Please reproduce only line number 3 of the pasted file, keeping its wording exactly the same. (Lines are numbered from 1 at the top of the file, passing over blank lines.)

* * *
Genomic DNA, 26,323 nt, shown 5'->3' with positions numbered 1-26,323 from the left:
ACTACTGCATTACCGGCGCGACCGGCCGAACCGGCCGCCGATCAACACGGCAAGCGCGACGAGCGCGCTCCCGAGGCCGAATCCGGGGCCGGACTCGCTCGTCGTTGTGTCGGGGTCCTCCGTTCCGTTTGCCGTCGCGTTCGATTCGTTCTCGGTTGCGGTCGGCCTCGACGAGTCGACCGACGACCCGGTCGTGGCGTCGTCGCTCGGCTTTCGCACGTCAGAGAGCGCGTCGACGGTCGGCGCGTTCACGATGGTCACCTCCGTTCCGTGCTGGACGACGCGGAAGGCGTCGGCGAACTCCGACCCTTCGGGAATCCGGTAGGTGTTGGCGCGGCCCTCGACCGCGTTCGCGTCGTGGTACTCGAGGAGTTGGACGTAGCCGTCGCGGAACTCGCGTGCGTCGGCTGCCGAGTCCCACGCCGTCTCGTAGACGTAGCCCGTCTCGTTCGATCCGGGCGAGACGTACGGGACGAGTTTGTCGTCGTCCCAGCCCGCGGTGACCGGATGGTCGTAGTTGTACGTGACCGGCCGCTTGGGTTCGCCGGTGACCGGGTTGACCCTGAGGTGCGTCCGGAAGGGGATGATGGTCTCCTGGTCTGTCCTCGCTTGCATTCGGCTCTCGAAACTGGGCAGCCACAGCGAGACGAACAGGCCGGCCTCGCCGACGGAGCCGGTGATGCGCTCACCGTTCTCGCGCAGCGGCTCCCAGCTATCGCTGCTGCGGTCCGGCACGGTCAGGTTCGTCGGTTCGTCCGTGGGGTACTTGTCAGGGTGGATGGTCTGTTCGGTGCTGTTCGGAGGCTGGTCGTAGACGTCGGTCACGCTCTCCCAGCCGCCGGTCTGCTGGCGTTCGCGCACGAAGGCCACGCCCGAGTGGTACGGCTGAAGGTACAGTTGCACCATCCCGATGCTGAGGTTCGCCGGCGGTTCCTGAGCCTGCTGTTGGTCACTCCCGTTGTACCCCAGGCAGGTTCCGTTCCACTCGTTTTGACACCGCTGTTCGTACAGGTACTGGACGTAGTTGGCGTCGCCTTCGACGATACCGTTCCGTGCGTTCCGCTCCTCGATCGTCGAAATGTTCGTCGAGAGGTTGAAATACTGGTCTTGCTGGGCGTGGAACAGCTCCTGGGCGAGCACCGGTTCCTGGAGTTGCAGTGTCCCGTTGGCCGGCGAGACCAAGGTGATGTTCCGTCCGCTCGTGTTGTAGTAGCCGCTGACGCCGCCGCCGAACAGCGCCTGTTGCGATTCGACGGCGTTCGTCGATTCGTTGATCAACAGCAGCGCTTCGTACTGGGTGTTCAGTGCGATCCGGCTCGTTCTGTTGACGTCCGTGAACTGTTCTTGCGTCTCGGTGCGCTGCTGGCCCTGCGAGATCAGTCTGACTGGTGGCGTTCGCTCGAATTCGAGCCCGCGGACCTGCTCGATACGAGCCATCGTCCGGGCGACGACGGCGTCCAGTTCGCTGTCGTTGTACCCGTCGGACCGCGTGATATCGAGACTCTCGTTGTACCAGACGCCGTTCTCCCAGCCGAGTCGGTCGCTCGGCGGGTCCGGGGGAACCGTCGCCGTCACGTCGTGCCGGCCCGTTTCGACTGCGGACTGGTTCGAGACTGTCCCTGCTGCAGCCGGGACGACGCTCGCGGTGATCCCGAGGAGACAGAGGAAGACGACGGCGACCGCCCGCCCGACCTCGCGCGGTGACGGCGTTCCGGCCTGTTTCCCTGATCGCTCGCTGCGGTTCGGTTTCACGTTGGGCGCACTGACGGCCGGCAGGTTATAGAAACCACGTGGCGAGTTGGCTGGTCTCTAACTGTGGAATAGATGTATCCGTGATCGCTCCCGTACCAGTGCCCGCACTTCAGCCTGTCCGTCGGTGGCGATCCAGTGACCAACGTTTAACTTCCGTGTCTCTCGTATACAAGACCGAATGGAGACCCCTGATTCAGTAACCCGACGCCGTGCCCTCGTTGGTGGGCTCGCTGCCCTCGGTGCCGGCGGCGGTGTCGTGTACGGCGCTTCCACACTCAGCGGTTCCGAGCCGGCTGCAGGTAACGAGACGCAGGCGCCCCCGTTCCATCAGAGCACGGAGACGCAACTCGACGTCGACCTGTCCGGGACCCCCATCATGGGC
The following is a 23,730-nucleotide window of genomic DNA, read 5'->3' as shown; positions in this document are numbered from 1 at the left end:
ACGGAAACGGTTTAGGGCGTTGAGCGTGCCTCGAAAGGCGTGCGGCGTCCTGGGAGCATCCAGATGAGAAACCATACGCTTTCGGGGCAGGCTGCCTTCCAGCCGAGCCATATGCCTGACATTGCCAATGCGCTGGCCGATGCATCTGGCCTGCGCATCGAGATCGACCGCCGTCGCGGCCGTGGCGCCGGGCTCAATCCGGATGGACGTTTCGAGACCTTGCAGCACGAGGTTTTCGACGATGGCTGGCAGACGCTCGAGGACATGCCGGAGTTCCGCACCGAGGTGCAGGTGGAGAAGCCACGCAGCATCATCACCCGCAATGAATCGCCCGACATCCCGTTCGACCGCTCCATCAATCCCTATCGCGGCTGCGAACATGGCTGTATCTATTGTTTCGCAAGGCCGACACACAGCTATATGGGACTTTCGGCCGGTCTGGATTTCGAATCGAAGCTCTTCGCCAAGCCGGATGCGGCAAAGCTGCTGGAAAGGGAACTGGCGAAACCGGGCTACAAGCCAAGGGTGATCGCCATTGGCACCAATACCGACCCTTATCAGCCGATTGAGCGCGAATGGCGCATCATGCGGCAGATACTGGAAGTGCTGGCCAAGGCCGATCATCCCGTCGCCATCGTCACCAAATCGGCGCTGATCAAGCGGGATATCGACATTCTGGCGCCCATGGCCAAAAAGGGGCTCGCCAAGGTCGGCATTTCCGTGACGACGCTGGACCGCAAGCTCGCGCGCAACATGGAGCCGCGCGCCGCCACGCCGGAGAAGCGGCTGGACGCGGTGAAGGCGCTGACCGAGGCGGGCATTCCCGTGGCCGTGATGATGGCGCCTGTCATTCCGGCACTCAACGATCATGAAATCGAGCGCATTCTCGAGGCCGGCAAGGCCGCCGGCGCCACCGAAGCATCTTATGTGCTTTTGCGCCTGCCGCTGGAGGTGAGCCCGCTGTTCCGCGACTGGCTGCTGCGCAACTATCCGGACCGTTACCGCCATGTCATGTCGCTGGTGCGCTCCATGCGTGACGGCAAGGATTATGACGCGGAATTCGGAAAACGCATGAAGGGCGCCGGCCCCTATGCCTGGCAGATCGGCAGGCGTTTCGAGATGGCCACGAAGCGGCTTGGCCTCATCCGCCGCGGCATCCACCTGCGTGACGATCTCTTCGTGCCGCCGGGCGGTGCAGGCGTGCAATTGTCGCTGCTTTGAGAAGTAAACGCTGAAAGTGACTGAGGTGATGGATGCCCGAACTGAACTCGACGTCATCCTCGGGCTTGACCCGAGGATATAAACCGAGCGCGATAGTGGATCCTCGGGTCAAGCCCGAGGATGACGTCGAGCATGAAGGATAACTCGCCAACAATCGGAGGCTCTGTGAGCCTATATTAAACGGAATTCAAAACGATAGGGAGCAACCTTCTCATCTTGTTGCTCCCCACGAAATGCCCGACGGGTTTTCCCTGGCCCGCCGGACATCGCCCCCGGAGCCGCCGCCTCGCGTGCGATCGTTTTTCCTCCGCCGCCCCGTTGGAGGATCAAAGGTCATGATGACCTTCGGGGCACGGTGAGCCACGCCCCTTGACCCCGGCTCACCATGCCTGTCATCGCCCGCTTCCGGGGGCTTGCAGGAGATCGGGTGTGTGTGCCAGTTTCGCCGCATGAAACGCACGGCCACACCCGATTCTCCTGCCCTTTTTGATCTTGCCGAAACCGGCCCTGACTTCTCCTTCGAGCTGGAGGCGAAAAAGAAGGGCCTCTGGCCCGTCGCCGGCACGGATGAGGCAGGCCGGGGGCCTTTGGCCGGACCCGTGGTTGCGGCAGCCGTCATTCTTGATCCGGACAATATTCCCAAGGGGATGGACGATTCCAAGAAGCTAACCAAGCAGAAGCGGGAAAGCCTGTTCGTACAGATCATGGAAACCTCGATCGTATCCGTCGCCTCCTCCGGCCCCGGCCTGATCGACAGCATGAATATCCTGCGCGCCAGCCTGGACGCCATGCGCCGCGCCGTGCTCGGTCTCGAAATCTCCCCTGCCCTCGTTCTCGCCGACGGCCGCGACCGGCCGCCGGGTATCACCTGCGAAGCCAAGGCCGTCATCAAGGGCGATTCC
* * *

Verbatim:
The following is a 23,730-nucleotide window of genomic DNA, read 5'->3' as shown; positions in this document are numbered from 1 at the left end: